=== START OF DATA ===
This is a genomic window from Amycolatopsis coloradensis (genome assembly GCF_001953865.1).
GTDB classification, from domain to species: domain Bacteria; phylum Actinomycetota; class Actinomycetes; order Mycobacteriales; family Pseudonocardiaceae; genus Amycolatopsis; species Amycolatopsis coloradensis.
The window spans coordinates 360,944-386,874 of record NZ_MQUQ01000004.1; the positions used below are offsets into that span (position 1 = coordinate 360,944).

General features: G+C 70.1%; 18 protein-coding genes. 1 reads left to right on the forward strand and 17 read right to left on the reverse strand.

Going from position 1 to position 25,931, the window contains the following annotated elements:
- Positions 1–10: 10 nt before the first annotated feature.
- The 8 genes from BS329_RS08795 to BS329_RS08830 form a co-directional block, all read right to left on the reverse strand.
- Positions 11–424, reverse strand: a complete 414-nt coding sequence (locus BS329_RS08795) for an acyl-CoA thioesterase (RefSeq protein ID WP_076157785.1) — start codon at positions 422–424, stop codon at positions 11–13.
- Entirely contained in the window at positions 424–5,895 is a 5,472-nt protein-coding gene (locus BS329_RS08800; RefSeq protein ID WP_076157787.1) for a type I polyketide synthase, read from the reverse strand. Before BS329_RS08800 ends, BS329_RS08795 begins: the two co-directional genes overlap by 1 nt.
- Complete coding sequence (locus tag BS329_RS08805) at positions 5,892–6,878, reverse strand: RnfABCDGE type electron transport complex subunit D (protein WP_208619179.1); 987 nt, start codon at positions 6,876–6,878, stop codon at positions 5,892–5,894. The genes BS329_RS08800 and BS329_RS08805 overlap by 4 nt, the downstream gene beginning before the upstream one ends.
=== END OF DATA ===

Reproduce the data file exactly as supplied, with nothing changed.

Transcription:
This is a genomic window from Amycolatopsis coloradensis (genome assembly GCF_001953865.1).
GTDB classification, from domain to species: domain Bacteria; phylum Actinomycetota; class Actinomycetes; order Mycobacteriales; family Pseudonocardiaceae; genus Amycolatopsis; species Amycolatopsis coloradensis.
The window spans coordinates 360,944-386,874 of record NZ_MQUQ01000004.1; the positions used below are offsets into that span (position 1 = coordinate 360,944).

General features: G+C 70.1%; 18 protein-coding genes. 1 reads left to right on the forward strand and 17 read right to left on the reverse strand.

Going from position 1 to position 25,931, the window contains the following annotated elements:
- Positions 1–10: 10 nt before the first annotated feature.
- The 8 genes from BS329_RS08795 to BS329_RS08830 form a co-directional block, all read right to left on the reverse strand.
- Positions 11–424, reverse strand: a complete 414-nt coding sequence (locus BS329_RS08795) for an acyl-CoA thioesterase (RefSeq protein ID WP_076157785.1) — start codon at positions 422–424, stop codon at positions 11–13.
- Entirely contained in the window at positions 424–5,895 is a 5,472-nt protein-coding gene (locus BS329_RS08800; RefSeq protein ID WP_076157787.1) for a type I polyketide synthase, read from the reverse strand. Before BS329_RS08800 ends, BS329_RS08795 begins: the two co-directional genes overlap by 1 nt.
- Complete coding sequence (locus tag BS329_RS08805) at positions 5,892–6,878, reverse strand: RnfABCDGE type electron transport complex subunit D (protein WP_208619179.1); 987 nt, start codon at positions 6,876–6,878, stop codon at positions 5,892–5,894. The genes BS329_RS08800 and BS329_RS08805 overlap by 4 nt, the downstream gene beginning before the upstream one ends.